Another way to shrink the cartels' growing power is to largely eliminate the flow of weaponry to them. President Calderon has asked the US government to reinstate the assault weapons ban, noting that the cartels were not nearly so well-armed during it. Obama has backed away from a renewal of the assault weapons ban, which he supported as a candidate. The ban, which was championed by California Senator Dianne Feinstein and enacted under President Bill Clinton, was allowed to lapse during the Bush/Cheney years. It would take a real fight to get another assault weapons ban through Congress.
Mexico is beset by powerful drug cartels warring with one another and with agencies of the Mexican government.
So what is Obama doing in America to manage the chaos in Mexico? Mostly classic law enforcement actions, plus a more aggressive move against the guns short of the assault weapons ban.
For one thing, with more agents in the border areas, Obama is going after the linkages between the Mexican cartels and their American distributors.
For another, he is going after the cartels' money, targeting three big cartels as "significant foreign narcotics drug traffickers under U.S. law, clearing the way for our Treasury Department, together with Mexico, to freeze their assets and subject them to sanctions."
And he is going after the guns with promises of stepped-up enforcement of existing laws and a push to have the US Senate at last ratify a treaty adopted by virtually every other nation in the Hemisphere to control the export of firearms.
Will that be enough to manage Mexico's incipient chaos? Obama is evidently judging that it will be, at least for now. Perhaps more to the point, he is also evidently judging that he has higher priorities on his very expansive agenda on which to expend his political capital.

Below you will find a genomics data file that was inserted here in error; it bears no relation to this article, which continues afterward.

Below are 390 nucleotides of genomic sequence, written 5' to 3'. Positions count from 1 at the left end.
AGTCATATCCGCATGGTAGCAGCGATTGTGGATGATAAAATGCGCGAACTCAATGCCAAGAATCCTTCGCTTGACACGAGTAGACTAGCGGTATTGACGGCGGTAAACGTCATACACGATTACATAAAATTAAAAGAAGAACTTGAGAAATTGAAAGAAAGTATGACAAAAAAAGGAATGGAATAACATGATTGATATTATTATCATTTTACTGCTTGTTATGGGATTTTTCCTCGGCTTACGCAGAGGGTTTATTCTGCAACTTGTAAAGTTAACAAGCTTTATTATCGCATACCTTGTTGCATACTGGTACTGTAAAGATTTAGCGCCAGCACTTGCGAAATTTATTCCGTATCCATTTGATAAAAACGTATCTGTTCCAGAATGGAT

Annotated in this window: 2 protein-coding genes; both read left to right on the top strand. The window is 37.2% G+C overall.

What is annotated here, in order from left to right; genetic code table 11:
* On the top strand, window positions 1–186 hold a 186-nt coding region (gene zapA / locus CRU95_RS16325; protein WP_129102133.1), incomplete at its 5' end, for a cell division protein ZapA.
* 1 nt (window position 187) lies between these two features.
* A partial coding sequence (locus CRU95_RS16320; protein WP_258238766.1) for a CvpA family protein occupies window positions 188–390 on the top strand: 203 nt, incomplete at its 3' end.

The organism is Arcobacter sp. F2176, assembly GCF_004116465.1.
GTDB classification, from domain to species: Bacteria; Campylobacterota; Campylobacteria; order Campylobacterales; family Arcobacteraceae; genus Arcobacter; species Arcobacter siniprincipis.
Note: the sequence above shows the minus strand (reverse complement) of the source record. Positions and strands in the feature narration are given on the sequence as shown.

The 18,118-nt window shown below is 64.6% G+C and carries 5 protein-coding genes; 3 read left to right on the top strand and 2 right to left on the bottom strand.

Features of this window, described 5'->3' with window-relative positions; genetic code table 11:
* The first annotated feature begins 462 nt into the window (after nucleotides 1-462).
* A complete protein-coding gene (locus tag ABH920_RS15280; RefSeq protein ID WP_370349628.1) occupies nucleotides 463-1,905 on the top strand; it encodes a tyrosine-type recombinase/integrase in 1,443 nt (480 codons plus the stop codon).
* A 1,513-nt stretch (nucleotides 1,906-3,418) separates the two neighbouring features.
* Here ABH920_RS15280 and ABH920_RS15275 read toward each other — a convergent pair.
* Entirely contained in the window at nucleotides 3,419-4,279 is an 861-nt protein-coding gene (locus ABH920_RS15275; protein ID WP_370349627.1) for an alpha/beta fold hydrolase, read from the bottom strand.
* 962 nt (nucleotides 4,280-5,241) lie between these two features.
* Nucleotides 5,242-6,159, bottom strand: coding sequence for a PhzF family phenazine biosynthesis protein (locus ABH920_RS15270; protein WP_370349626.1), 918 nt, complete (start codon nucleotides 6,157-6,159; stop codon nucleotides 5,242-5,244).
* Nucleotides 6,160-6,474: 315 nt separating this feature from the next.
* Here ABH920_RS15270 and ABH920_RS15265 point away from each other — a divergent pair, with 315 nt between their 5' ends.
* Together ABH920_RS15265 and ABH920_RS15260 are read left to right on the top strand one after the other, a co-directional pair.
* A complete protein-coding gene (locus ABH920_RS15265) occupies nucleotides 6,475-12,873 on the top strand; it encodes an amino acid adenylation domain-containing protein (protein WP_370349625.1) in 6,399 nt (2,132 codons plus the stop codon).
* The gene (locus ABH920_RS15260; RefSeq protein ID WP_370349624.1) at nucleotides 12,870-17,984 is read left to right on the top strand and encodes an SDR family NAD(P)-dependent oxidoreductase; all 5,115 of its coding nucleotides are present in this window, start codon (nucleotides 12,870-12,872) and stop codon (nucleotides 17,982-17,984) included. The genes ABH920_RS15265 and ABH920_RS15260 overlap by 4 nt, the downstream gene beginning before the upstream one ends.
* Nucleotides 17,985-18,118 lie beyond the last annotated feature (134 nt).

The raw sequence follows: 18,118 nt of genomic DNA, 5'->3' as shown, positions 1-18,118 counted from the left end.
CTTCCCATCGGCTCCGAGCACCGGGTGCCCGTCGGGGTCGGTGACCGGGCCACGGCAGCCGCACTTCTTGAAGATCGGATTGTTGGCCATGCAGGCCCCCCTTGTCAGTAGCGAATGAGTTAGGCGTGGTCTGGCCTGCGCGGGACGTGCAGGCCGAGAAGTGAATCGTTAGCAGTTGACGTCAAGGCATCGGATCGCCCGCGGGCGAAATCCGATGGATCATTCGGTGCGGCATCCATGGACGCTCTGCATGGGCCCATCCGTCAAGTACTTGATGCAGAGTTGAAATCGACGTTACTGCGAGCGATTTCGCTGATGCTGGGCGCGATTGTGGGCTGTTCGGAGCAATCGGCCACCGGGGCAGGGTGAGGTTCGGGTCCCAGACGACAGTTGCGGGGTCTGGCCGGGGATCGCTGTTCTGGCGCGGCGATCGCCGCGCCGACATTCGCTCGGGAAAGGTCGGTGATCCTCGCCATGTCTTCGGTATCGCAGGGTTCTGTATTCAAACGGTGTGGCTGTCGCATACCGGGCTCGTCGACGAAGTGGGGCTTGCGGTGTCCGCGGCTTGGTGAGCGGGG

While these rather limited new initiatives from Obama work their way through the system, Mexico's government soldiers on against the cartels, with some additional military aid from the US. But the Calderon Administration is a minority government, with much of the population believing it was robbed in the election.
Mexico has had a stable, though decidedly one party, democracy for a very long time. The PRI, or Institutional Revolutionary Party, always won presidential elections until 2000. A part of its left wing split off in 1988 as the PRD. Party of the Democratic Revolution. By 2000, that was enough for Mexico's conservative party, the PAN, or National Action Party, to win the presidency.
In 2006, Calderon, the PAN candidate, eked out a very narrow over the PRD's Andres Manuel Lopez Obrador, with only 35.9% of the vote. The results were bitterly challenged and millions of Mexicans took the streets in protest.
After televised brawls on the floor of the national Congress, Calderon was finally sworn in as president of Mexico. Governor Arnold Schwarzenegger, who attended the festivities, described the scene as "absolutely wild."
Needless to say, there were already some big cracks in Calderon's influence over the country.
Will Obama's moves help stabilize Mexico? They can't hurt. But I have a feeling this discussion is only just beginning.